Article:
Gov. David Paterson acknowledged Tuesday that he is considering Attorney General Andrew Cuomo for appointment to the U.S. Senate seat about to be vacated by Hillary Rodham Clinton.
The two Democrats had refused since early December to say if Cuomo is in the running, even as the latest polls show New Yorkers narrowly favor him over Caroline Kennedy, the daughter of President John F. Kennedy. Cuomo is the son of former New York Gov. Mario Cuomo.
"He has outstanding qualities and is someone I am considering," Paterson told CBS News at an interview during the inauguration of President Barack Obama.
He also noted that he is considering lesser known candidates as well. Obama nominated Clinton to be his secretary of state, and she is expected to be confirmed in a roll call vote Wednesday.
Her resignation from the Senate is expected after that. Paterson insisted again Tuesday that he hasn't made a decision but plans to announce his choice by the weekend.
Paterson has been criticized by good-government groups for a secretive selection process that he defends as essential to making the best choice without regard to traditional campaigning. Paterson and Cuomo were also criticized for refusing to say whether Cuomo was interested in the Senate seat.
Paterson has said their conversations were confidential under attorney-client privilege, a legal view questioned by experts in recent interviews with The Associated Press. Cuomo said he would allow only Paterson to divulge those discussions because it was the governor's process.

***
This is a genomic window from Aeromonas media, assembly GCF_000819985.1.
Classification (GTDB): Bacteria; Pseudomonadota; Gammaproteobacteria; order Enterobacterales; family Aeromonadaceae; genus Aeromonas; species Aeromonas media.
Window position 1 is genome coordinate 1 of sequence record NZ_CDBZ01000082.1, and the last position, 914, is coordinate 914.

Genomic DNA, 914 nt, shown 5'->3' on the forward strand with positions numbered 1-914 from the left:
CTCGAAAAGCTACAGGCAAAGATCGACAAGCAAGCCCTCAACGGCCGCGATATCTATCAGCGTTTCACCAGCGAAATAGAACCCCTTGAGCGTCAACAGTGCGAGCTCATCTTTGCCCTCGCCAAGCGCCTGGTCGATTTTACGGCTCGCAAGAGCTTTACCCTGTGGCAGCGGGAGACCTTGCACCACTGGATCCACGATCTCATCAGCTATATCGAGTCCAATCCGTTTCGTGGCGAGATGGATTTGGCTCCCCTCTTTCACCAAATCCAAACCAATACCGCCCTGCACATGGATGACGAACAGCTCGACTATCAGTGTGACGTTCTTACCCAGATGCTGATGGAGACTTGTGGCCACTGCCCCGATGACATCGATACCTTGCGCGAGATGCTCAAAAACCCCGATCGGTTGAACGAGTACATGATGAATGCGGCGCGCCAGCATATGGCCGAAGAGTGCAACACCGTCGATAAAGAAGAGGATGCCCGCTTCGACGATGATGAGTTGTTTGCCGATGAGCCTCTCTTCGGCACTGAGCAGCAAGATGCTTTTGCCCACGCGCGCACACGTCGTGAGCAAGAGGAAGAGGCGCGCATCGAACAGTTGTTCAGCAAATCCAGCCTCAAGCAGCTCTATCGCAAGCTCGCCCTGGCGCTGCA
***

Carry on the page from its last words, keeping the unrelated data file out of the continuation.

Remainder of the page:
Kennedy was an early front-runner when she took a short public tour upstate and sat for press interviews in December. But she faltered while answering some questions and was mocked nationwide for her frequent use of "you know" and "um."
"I was very impressed by her in our conversation. I found her to be very hardworking, very forthright. And she had some faux pas with the media when she first started, as have a number of people who have gone on to be outstanding in their service," Paterson said. "So I am weighing her ability and her acumen and what she might be able to do in New York, more than that, and also, in comparison with some rather stiff competition in New York."